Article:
February March April May July June August November October September January December
Well dressing is the art of decorating (dressing) wells, springs or other water sources with pictures made of growing things. The wells are dressed with large framed panels decorated with elaborate mosaic-like pictures made of flower petals, seeds, grasses, leaves, tree bark, berries and moss. Wooden trays are covered with clay, mixed with water and salt. A design is drawn and its outline pricked out onto the surface of the clay. The design is then filled in with natural materials, predominantly flower petals and mosses, but also beans, seeds and small cones.
Well-dressings are beautiful and delicate and take a lot of work to make, and yet they only last for a few days. After the well dressing is erected next to the well it is blessed in a short outdoor service. The well dressing season spans from May through to late September.
At Whittlesey, on the weekend following Plough Monday the first Monday after Twelfth Night ) a straw bear is paraded around the town attended by a host of dancers and musician from all over the country. The bear is a man covered from head to foot in a straw costume. During the 19th century Straw Bears - men or boys clothed in a layer of straw - were a familiar Plough Monday . Takes place Whittlesey, Peterborough
Maypole Dancing is the great tradition of May 1st. On May Day, teams of dancers perform intricate patterns whilst circling the pole. The ribbons interweave as they make their way down the pole with a very decorative result.
This occurs in the first weekend in May. A May Day Celebration. The festival owes its roots to age old traditions. Sweeping chimneys was a dirty but necessary trade nearly 300 years ago. Sweeps Festival is said to be the largest gathering of Morris Dancers in the world. Notably, the only true English day where you can join in and listen to the music. Sweeps Festival, Rochester, Kent.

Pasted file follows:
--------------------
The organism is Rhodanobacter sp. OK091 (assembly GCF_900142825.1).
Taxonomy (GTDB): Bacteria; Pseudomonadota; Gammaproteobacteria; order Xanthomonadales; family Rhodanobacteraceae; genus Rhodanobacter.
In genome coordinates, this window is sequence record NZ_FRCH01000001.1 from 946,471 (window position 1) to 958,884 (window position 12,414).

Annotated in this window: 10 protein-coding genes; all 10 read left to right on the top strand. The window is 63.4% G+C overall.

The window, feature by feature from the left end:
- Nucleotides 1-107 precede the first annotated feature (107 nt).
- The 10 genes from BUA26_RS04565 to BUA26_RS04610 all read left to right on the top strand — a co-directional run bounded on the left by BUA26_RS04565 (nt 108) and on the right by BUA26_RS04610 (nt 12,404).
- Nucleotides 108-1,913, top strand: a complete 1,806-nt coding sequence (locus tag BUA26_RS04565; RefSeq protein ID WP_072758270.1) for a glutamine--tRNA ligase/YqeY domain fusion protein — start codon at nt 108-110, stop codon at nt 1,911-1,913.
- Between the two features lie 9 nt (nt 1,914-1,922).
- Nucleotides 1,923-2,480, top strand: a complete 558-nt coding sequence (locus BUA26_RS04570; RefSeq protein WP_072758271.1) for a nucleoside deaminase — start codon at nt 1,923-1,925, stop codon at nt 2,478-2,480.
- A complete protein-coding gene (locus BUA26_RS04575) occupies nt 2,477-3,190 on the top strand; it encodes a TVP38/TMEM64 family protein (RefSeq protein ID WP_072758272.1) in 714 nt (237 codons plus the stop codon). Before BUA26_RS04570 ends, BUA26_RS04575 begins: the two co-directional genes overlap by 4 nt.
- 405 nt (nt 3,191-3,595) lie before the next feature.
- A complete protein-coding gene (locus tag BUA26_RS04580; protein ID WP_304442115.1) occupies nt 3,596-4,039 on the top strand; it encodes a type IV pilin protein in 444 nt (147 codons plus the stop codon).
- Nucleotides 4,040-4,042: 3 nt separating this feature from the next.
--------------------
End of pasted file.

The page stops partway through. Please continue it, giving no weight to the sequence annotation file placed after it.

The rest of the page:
A Handball Game Hurling is one of the oldest forms of a ball game and still takes place at St Ives in Cornwall, England, on the first Monday after February 3rd. The game is played in the town's streets and on the beach. The game starts at 10.30 am and the person holding the silver ball at noon wins.
Whit Sunday Evening after the evening service at the church in St Briavels, Gloucestershire, baskets full of bread and cheese are thrown from a wall near the old castle. Everyone scrambles to grab as many pieces of food as they can.
St Etheldreda's Church, London February 3rd St Blaise's day Two candles are tied together, lit, and touched on to the necks of people suffering from sore throats. St Blaise saved a child from choking to death on a fishbone and so is patron saint of throat sufferers.
(Easter) Holy Saturday - Bacup near Rochdale, Lancashire.The Nutter Dance is a form of Morris dance. One main difference is they blacken their faces. This probably came about because of the mining connections. They wear hats like turbans decorated with rosette and coloured feathers, black jersey, red and white kilts, white stockings and shining black Lancashire clogs.The dancers dance their way through the streets following a tradition that takes them from boundary to boundary of the Town. They tap out rhythms on wooden discs or 'nuts' fastened to their palms, knees and waist. This is thought to represent the protective cover worn on the hands and knees when crawling along narrow passages in the mines.
On Guy Fawkes night, the villagers of Shebbear in Devon turn over a large stone under an ancient oak tree. The Stone is a large rock weighing about 1 tonne, and is not made from local stone. No-one is sure how it comes to be there. The legends include tales that the Stone has been moved away from Shebbear a number of times, but it mysteriously keeps returning. Another legend says that this is because the Devil is under the stone and would escape if the stone is not turned.